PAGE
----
Iraq sanctions in focus

A Portland peace activist seeking to end the U.S. and U.N. sanctions on Iraq reached a settlement with the U.S. government last week over the return of materials Detroit customs officials took from him in 1997.

Dan Handelman said he was on his way back from Iraq and passing through Detroit Metro Airport when customs officials seized his pictures, videotapes and other materials. Handelman, who had gone to Iraq with other members of the Chicago-based organization Voices in the Wilderness to deliver medicine to children’s hospitals, said he had taken the pictures and videos in order to show the devastation wrought by the sanctions. By some estimates, the embargo, which was imposed in 1990, has been responsible for the deaths of at least a half-million people in Iraq.

According to the American Civil Liberties Union in Michigan, customs officials at Detroit Metro Airport justified the seizure of Handelman’s film and videocassettes by claiming they were illegally imported "goods or services of Iraq." However, the actual film and videotape were bought in the United States.

"He didn’t buy any of it in Iraq," ACLU legal director Michael Steinberg told News Hits.

Handelman’s attorneys, including Steinberg, argued in the lawsuit that the items customs took from Handelman are protected under the First Amendment.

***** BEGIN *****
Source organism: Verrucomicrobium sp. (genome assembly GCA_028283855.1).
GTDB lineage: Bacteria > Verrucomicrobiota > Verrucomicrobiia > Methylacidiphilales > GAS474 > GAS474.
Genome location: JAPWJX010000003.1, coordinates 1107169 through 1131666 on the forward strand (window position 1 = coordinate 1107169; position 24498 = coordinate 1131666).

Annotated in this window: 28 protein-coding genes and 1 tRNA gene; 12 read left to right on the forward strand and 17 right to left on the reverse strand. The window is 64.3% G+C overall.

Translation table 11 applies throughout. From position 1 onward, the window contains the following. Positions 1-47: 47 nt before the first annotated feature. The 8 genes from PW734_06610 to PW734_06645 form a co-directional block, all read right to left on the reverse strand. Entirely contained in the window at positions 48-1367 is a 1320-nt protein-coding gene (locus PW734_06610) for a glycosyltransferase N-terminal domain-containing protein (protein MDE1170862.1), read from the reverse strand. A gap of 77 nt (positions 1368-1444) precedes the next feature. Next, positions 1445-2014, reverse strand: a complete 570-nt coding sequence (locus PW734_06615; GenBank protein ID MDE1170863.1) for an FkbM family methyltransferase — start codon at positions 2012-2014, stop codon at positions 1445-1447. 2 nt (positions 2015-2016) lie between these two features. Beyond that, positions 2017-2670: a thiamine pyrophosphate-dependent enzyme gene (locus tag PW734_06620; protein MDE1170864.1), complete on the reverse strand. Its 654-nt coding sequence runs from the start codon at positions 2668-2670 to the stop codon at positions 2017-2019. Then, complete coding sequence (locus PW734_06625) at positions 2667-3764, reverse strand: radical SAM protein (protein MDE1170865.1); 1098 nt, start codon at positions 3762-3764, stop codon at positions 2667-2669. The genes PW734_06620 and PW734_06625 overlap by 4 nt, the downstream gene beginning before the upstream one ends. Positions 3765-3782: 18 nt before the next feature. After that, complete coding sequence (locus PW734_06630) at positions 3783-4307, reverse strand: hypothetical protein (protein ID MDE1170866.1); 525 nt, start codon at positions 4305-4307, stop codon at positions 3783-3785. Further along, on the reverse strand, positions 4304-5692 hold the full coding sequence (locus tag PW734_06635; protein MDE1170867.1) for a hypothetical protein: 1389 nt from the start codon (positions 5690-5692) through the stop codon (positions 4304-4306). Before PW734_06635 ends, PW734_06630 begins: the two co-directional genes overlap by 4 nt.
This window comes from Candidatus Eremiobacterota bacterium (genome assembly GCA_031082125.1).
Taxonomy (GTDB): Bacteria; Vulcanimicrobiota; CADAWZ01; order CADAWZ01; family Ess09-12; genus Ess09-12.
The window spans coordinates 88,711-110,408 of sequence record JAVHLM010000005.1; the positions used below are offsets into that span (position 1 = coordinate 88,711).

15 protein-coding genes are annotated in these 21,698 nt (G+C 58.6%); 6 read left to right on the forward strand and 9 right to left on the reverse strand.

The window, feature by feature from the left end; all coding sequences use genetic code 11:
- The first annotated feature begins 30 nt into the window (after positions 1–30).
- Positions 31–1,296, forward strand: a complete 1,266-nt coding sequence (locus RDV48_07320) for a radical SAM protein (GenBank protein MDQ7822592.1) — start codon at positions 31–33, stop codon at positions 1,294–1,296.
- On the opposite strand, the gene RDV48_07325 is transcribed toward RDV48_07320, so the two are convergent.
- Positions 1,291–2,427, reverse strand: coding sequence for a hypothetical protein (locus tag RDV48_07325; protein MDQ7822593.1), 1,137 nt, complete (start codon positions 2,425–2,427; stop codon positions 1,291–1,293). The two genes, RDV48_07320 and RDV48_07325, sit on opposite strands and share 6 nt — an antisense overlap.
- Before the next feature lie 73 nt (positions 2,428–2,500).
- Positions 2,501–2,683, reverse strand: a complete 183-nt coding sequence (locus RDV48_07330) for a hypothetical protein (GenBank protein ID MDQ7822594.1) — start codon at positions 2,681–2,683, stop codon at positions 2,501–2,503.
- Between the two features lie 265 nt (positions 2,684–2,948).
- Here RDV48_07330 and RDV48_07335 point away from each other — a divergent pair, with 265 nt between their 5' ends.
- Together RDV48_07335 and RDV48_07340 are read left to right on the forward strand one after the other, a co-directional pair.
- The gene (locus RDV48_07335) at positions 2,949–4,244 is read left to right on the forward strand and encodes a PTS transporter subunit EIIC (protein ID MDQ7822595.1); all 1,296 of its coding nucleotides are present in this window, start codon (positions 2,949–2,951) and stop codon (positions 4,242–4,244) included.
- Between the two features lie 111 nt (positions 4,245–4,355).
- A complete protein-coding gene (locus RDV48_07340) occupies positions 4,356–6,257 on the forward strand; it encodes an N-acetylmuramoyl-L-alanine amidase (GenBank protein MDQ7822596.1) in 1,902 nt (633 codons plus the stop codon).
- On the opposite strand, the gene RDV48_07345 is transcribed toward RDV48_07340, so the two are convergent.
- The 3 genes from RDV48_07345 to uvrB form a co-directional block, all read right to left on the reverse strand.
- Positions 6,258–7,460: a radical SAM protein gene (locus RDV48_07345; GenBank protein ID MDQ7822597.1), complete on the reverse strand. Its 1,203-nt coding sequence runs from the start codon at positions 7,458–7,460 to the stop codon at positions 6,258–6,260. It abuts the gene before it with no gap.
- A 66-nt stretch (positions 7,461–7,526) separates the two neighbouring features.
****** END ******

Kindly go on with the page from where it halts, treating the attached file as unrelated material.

According to the ACLU and other groups: In late March, customs returned everything to Handelman – even some things Handelman did not dispute were "of Iraqi origin," such as a piece of cardboard containing Iraqi stamps purchased at a flea market in Jordan.

Federal officials also agreed to pay Handelman $15,000 in damages and lawyers’ fees.

Says Handelman: "The fact that they returned my items only after being faced with a legal challenge is a sign they know their policy is flawed. This agreement is effectively a chip in the ‘intellectual embargo’ that has been placed on Iraq."

For more information on the lawsuit and to view some of Handelman's photos, visit his Web site.

News Hits is edited by W. Kim Heron. He can be reached by phone at 313-202-8004 or via e-mail
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